“The primary gatekeeper miserably failed to do basic audit for compliance and enforcement,” said Haim Bodek, a former algorithmic trader who is now a vocal critic of trading platforms that he says unfairly benefit high-speed trading firms.

“There’s a big question as to whether exchanges were looking the other way on trading like this because they liked the liquidity,” Schmeltz said. “The CME is a public company and they need to make a profit.”

In October of last year, the CME clarified its spoofing regulations, a change it said would better protect against market manipulation.

Even for the government agencies in charge of regulating markets, these sorts of cases present difficulties, said Kevin McPartland, principal of market structure and technology at the market intelligence firm Greenwich Associates. Sarao is only the second individual to face federal charges for spoofing, which was outlawed by the 2010 Dodd-Frank Act.

“While the regulators technically have access to whatever data they need, they don’t necessarily have the staffing to crunch that data,” McPartland said. In this case, feds were helped along by a whistleblower who reportedly supplied them with his own analysis.

Trading watchdogs might also be behind in the high-frequency arms race. “The market moves faster than the regulators do,” McPartland said. “By the time there is a concrete response, the market has moved on.”

'A Systemic Event'

But official inquiries into the Flash Crash are almost five years old. In October 2010, the Securities and Exchange Commission and the Commodity Futures Trading Commission, regulators chiefly responsible for ferreting out market abuses, released a joint report on the event.

Markets were already touchy from the deepening European debt crisis, the report said, when futures prices were jolted by turbulence from high-frequency traders, who use near light-speed technologies to place buy and sell orders thousands of times faster than a human could.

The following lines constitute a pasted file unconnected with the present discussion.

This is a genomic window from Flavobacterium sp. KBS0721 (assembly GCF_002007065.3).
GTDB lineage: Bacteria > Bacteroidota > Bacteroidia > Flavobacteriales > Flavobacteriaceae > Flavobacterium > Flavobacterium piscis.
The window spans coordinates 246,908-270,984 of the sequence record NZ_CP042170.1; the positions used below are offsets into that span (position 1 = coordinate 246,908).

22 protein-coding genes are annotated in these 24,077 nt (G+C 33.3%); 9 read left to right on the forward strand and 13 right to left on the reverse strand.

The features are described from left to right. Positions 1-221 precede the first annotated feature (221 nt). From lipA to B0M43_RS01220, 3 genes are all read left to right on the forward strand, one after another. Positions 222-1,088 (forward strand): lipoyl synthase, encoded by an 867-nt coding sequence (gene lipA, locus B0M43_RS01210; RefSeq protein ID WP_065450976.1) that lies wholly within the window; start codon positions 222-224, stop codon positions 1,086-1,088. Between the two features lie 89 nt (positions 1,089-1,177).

Regulators hypothesized that these algorithms tangled in a way that created a sudden vacuum of demand for the futures contracts, an event that “cascaded into a systemic event for the entire U.S financial market system,” they wrote.

Though the study claimed high-frequency traders played a role in the Flash Crash, they all but ruled out manipulative behavior. That conclusion mystified Hunsader, who had assisted the CFTC post-mortem and supplied the agency with Nanex data analyses that suggested high jinks in the E-Minis market.

Andrei Kirilenko, then the CFTC's chief economist, said in a public panel that he was taking Nanex’s data “very, very seriously” and warned that it might be a “federal felony” if he divulged too much about the findings.

“What we've seen in the data,” Kirilenko said at the time -- noting that he had “data from the entire universe” of market transactions -- “was the identities of traders, transaction by transaction, with lots of flags in it -- the entire audit trail.”

Given the tools at the disposal of the CFTC and SEC, questions remain as to how Sarao was allegedly able to continue to make tens of millions of dollars on the same strategies that helped precipitate the Flash Crash.

“How do you have a commission come out with a study and then five years later it’s a guy trading out of his parents' house in London?” Schmeltz asked.

Hunsader worries about the implications for the broader market. “If a guy trading on his own could cause that kind of damage, couldn’t a country or terrorist cell do so much worse?”

“Shouldn’t alarm bells be going off at the regulators?”